How Free is the Press?

Speakers discuss war and whistleblowers’ role in journalism on World Press Freedom day.


Khadijah Rashid

Demonstrators in downtown Chicago four days after the death of journalist Shireen Abu Akleh

Khadijah Rashid, Staff Writer

Not all governments award freedom of the press, and even when they do, political circumstances can affect how far that freedom goes. Two Chicago-based journalists and one attorney spoke about their experiences with freedom of the press in regards to corruption and war at a virtual event hosted by Columbia College Chicago on May 3, a day labeled World Press Freedom Day by the United Nations. 

The first speaker introduced was Kevin Gosztola, an alumnus of the college who follows and covers whistleblower stories with a focus on the still-unfolding case of Julian Assange, the Australian founder of WikiLeaks currently being held in the UK’s high-security Belmarsh Prison. The USA is currently working towards Assange’s extradition. He will face multiple federal charges, including 17 counts of espionage, connected to the release of documents revealing U.S. activities in the Afghanistan and Iraq wars and the release of diplomatic cables (messages) if extradited.

Gosztola argued that the U.S. government’s actions and stance towards Assange are hypocritical, especially as Secretary of State Antony Blinken determined Wall Street Journal reporter Evan Gershkovich is being wrongfully detained in Russia on charges of espionage against the Russian government. 

“The allegations that the Russian government has made against him is that he was going around collecting state secrets, which is basically the argument against Julian Assange,” Gosztola said. “If Evan Gershkovich should be freed, then obviously Julian Assange should be freed immediately, and the charges should be dropped.”

Gosztola also discussed Daniel Hale, a former U.S. Air Force intelligence analyst who is currently in prison in Marion, Ill. for revealing documents about U.S. drone warfare in Yemen, supporting his release as well. 

Jamie Kalven, whose reporting focuses on police violence in Chicago, spoke next. 

“My major reporting throughout my career has depended on whistleblowers,” Kalven said. “I get a lot of credit for the reporting that really should be shared with people in some instances who, to this day, I haven’t been able to name, because they would be exposed to retaliation or loss of employment.”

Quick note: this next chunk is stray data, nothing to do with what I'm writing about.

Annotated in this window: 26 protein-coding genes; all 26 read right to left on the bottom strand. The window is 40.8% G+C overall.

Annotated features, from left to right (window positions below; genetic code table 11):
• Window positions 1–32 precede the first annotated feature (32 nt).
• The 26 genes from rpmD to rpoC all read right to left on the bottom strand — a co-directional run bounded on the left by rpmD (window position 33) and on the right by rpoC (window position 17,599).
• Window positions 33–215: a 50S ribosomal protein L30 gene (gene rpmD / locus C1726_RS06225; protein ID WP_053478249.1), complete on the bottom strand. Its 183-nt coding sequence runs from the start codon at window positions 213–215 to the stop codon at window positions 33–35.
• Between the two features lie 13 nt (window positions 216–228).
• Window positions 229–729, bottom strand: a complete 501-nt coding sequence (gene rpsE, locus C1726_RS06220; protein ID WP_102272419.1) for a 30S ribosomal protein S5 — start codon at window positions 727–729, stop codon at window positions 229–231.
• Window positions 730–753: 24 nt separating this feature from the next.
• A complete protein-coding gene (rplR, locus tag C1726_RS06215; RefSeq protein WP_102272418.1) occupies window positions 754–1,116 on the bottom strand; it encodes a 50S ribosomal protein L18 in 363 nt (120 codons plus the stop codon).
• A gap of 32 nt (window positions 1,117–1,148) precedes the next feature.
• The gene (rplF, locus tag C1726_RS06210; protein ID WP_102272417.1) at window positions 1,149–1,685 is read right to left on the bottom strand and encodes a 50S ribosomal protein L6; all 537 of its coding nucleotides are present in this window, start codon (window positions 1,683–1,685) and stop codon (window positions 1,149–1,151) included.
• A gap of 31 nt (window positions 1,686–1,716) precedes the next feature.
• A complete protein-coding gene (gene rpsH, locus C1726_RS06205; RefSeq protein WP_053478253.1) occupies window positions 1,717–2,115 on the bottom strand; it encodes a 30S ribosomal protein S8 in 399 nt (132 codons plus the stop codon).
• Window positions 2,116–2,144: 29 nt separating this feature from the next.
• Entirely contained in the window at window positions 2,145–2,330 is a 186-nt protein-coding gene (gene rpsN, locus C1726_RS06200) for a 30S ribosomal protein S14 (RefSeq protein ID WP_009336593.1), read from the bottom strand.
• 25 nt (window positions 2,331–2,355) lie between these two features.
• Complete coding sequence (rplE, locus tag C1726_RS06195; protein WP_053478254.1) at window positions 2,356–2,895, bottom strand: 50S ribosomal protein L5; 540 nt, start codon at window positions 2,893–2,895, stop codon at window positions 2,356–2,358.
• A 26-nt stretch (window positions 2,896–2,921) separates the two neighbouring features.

Jamie Kalven speaking in screenshot of World Press Freedom Day event on Zoom

Kalven also believes issues of press freedom are tied to the freedom of assembly, and that efforts to preserve similar freedoms are necessary for them all to exist.

Kalven explained his belief that in people’s minds and in U.S. law, there exists an idea that it’s acceptable for certain freedoms to be suspended in times of war. 

“Oliver Wendell Holmes, in one of the first free speech cases during the first World War, said something to the effect that things that are permissible in peace time in terms of public discourse are not during war,” Kalven said. 

He argued this shouldn’t be the case. 

“This notion that war is an emergency that requires constraints on First Amendment freedoms is just in the groundwater,” Kalven said. “People kind of accommodate to that logic even without fully understanding what they’re doing. I think one of the principles that we’ve failed to establish in the law and in popular culture is especially in times of war [are] when the most expansive and robust interpretations of the First Amendment are warranted.”

Host Michael Klonsky also mentioned Shireen Abu Akleh once at the beginning of the event. 

May 11 will mark one year since Abu Akleh, an American and Palestinian citizen, was killed covering an Israeli military raid in the city of Jenin after reporting for the channel Al-Jazeera for 25 years. The United Nations Human Rights Office, CNN and an in-depth Al-Jazeera documentary provide evidence that she was targeted and killed deliberately by Israeli forces. 

Demonstrations bringing attention to her death and demanding a U.S. investigation of it were integrated into many cities’ yearly “Nakba” rallies last year, which mark the mass displacement and ethnic cleansing of Palestinians upon the creation of the state of Israel in 1948.

Downtown Chicago May 15, 2022 | Demonstrator’s sign reads, in Arabic, “‘It might not be easy to change the reality, but at least I was able to communicate that voice to the world. I am Shireen Abu Akleh.'” Then in English, “REST IN PEACE Shireen Abu Akleh.” Another sign, partially obscured, reads “‘THEY’RE ARMED WITH CAMERAS,” part of a quote from Israeli military spokesperson Ran Kochav. | Photo by Khadijah Rashid

Gosztola argued that the U.S. Espionage Act has always been rooted in going after people who were opposed to war. 

“But then you fast forward to the days when President Barack Obama was in office, and all these different whistleblowers that were indicted under the Espionage Act, and of course, those individuals were essentially challenging things like the targeted assassination program that was being developed with drone warfare. They were exposing warrantless surveillance. They were challenging endless wars,” Gosztola said.

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